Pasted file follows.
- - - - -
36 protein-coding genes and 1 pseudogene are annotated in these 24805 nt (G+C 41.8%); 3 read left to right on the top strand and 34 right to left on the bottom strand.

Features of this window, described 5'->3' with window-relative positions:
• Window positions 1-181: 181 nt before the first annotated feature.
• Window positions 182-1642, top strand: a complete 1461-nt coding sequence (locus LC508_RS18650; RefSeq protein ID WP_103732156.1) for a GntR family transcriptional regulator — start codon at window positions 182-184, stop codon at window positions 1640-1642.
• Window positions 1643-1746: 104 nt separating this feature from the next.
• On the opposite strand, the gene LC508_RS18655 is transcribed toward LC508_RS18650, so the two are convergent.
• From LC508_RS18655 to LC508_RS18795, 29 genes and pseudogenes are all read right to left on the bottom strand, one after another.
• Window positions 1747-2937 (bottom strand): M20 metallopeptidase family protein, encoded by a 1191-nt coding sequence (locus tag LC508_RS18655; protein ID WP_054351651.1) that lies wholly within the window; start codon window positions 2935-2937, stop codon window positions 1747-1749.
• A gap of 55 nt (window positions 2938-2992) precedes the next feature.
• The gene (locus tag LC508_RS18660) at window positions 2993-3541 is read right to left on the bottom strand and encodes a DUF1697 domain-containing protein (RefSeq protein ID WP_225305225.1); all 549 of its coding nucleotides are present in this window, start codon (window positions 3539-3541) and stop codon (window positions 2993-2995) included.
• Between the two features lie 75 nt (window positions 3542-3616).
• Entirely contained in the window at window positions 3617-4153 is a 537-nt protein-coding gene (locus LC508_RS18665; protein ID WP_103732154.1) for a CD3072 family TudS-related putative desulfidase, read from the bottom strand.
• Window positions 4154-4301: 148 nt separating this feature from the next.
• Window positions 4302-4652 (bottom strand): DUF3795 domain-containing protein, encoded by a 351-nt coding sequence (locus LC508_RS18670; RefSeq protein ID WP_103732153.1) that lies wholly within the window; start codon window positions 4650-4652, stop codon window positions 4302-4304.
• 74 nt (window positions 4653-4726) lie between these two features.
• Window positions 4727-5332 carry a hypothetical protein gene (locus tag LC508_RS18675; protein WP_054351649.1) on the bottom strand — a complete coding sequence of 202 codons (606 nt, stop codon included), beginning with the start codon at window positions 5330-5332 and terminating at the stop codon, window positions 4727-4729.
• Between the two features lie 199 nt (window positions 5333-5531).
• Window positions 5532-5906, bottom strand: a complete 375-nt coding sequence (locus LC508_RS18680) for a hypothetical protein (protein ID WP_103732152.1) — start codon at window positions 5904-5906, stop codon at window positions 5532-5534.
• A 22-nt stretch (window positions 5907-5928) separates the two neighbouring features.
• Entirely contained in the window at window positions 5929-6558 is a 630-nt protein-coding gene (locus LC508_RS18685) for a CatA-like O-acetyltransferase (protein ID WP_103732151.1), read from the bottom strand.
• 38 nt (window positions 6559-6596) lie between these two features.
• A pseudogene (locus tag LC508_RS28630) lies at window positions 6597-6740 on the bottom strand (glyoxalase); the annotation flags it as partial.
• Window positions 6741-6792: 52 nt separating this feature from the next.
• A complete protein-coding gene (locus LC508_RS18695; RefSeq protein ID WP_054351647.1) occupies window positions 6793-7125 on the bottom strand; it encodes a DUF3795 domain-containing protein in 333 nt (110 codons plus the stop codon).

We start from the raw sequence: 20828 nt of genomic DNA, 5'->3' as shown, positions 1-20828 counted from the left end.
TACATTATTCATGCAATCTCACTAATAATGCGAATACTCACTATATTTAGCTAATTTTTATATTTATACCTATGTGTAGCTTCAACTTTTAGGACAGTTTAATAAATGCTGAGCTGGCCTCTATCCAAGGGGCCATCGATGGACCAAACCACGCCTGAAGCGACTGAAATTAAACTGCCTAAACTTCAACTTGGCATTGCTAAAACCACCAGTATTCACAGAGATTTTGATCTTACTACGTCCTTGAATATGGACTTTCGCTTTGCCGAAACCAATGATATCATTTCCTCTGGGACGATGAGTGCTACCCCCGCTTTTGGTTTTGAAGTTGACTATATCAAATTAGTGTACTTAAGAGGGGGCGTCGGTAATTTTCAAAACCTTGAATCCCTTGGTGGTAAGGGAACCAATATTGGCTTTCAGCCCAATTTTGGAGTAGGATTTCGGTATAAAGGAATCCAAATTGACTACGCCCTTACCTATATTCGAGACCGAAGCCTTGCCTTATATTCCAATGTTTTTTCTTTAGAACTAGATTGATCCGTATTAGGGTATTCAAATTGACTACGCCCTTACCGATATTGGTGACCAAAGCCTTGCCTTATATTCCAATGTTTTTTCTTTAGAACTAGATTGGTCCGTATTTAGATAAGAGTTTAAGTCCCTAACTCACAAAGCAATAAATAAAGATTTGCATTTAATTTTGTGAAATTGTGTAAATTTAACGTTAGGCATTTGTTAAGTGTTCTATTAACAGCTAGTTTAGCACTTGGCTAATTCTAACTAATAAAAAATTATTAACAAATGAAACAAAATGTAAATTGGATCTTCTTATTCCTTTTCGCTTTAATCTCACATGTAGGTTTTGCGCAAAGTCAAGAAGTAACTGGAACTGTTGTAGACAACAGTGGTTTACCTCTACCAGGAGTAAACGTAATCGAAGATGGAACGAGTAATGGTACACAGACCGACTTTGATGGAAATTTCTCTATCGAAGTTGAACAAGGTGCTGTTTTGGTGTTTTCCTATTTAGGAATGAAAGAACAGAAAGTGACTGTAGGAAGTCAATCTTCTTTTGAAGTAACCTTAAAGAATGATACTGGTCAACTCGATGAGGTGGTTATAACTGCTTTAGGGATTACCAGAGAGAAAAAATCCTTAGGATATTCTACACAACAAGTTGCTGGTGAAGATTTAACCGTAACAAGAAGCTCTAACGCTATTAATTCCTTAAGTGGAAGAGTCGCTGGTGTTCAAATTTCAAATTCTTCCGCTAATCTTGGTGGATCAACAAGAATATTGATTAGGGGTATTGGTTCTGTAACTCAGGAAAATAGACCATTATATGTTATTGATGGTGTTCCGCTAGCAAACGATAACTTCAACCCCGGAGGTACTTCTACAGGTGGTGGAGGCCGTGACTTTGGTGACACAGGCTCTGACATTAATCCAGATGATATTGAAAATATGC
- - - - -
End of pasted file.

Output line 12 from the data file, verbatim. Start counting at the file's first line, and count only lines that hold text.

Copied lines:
• Entirely contained in the window at window positions 3617-4153 is a 537-nt protein-coding gene (locus LC508_RS18665; protein ID WP_103732154.1) for a CD3072 family TudS-related putative desulfidase, read from the bottom strand.